Immune System

The immune system, which is made up of special cells, proteins, tissues, and organs, defends people against germs and microorganisms every day. In most cases, the immune system does a great job of keeping people healthy and preventing infections. But sometimes problems with the immune system can lead to illness and infection.

What the Immune System Does

The immune system is the body's defense against infectious organisms and other invaders. Through a series of steps called the immune response, the immune system attacks organisms and substances that invade our systems and cause disease. The immune system is made up of a network of cells, tissues, and organs that work together to protect the body.

The cells that are part of this defense system are white blood cells, or leukocytes. They come in two basic types (more on these below), which combine to seek out and destroy the organisms or substances that cause disease.

Leukocytes are produced or stored in many locations throughout the body, including the thymus, spleen, and bone marrow. For this reason, they are called the lymphoid organs. There are also clumps of lymphoid tissue throughout the body, primarily in the form of lymph nodes, that house the leukocytes.

The leukocytes circulate through the body between the organs and nodes by means of the lymphatic vessels. Leukocytes can also circulate through the blood vessels. In this way, the immune system works in a coordinated manner to monitor the body for germs or substances that might cause problems.

The two basic types of leukocytes are:

  • phagocytes, cells that chew up invading organisms
  • lymphocytes, cells that allow the body to remember and recognize previous invaders and help the body destroy them

A number of different cells are considered phagocytes. The most common type is the neutrophil, which primarily fights bacteria. If doctors are worried about a bacterial infection, they might order a blood test to see if a patient has an increased number of neutrophils triggered by the infection. Other types of phagocytes have their own jobs to make sure that the body responds appropriately to a specific type of invader.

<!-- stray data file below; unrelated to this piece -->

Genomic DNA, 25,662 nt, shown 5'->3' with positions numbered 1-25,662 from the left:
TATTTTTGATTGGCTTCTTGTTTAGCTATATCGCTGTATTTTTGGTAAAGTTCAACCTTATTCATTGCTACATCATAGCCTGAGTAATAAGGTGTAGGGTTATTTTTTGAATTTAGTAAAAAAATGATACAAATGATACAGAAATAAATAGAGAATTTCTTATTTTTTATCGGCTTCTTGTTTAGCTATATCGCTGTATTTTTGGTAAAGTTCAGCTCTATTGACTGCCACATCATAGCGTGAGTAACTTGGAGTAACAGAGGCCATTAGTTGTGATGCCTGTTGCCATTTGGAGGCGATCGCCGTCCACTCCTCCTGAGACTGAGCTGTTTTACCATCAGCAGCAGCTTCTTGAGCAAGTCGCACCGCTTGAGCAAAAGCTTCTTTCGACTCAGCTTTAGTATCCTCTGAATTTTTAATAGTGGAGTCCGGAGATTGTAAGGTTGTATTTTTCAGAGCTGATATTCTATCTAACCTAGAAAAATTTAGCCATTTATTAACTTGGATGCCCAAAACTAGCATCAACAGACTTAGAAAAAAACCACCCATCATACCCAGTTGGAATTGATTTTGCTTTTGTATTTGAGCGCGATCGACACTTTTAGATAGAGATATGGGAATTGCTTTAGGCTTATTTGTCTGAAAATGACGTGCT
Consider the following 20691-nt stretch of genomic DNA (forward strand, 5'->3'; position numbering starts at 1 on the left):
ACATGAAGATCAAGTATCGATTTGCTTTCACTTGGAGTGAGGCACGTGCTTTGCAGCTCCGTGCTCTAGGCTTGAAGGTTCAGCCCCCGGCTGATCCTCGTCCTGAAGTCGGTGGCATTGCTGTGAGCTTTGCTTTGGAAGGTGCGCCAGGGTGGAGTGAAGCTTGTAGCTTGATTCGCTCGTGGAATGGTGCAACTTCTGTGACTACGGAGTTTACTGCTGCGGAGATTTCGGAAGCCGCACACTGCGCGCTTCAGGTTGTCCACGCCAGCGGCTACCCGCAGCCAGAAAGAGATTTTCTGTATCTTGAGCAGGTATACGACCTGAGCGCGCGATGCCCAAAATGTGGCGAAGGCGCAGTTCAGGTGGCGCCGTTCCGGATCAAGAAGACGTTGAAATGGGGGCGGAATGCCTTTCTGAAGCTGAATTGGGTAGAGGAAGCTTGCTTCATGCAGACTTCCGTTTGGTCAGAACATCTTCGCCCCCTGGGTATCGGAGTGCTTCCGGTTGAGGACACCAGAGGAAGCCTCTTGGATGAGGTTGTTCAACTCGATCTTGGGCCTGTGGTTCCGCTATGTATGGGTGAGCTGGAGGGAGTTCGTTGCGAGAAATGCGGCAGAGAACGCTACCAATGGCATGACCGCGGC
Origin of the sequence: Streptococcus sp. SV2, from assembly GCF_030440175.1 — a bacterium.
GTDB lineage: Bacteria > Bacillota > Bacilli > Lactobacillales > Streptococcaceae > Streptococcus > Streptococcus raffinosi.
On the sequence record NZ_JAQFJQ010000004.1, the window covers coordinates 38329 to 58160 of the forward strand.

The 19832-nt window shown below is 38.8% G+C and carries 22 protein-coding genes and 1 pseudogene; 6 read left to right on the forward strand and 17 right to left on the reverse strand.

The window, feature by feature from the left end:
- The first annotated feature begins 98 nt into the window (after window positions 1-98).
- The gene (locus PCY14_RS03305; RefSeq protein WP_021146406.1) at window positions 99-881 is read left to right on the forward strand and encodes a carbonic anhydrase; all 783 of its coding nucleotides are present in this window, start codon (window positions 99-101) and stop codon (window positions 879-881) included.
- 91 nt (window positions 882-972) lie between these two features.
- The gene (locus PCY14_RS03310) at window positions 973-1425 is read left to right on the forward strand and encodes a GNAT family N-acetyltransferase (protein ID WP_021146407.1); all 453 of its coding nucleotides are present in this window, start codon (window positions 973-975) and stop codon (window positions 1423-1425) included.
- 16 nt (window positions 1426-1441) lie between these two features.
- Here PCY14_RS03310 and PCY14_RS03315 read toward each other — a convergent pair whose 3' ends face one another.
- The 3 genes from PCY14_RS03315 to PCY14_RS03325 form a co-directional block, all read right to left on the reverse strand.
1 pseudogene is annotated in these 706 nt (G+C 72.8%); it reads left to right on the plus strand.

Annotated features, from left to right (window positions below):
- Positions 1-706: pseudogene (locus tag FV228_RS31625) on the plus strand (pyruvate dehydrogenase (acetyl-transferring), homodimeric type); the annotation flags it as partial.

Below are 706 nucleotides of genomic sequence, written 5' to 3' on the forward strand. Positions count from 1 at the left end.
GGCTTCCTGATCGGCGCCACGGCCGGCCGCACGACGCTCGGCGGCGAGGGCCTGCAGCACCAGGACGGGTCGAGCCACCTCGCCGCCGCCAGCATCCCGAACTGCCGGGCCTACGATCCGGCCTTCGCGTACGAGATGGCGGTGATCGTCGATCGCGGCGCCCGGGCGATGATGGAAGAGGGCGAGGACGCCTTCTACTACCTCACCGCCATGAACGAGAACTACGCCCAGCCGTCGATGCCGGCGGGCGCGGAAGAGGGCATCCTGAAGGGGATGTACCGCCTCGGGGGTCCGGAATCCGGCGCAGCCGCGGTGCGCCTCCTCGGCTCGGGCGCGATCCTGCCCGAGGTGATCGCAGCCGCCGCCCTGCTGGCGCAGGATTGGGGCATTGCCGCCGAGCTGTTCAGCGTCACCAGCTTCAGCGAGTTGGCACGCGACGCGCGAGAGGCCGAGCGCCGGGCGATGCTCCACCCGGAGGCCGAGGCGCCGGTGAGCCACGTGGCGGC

There are two kinds of lymphocytes: the B lymphocytes and the T lymphocytes. Lymphocytes start out in the bone marrow and either stay there and mature into B cells, or they leave for the thymus gland, where they mature into T cells. B lymphocytes and T lymphocytes have separate jobs to do: B lymphocytes are like the body's military intelligence system, seeking out their targets and sending defenses to lock onto them. T cells are like the soldiers, destroying the invaders that the intelligence system has identified. Here's how it works.

Antigens are foreign substances that invade the body. When an antigen is detected, several types of cells work together to recognize and respond to it. These cells trigger the B lymphocytes to produce antibodies, specialized proteins that lock onto specific antigens. Antibodies and antigens fit together like a key and a lock.